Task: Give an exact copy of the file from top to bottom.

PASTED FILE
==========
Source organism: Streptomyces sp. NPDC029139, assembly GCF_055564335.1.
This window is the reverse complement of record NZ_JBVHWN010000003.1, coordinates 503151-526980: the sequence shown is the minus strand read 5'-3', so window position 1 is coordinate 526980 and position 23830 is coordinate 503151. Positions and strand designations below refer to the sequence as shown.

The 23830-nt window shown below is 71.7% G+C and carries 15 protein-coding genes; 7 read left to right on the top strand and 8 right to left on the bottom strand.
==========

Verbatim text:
Source organism: Streptomyces sp. NPDC029139, assembly GCF_055564335.1.
This window is the reverse complement of record NZ_JBVHWN010000003.1, coordinates 503151-526980: the sequence shown is the minus strand read 5'-3', so window position 1 is coordinate 526980 and position 23830 is coordinate 503151. Positions and strand designations below refer to the sequence as shown.

The 23830-nt window shown below is 71.7% G+C and carries 15 protein-coding genes; 7 read left to right on the top strand and 8 right to left on the bottom strand.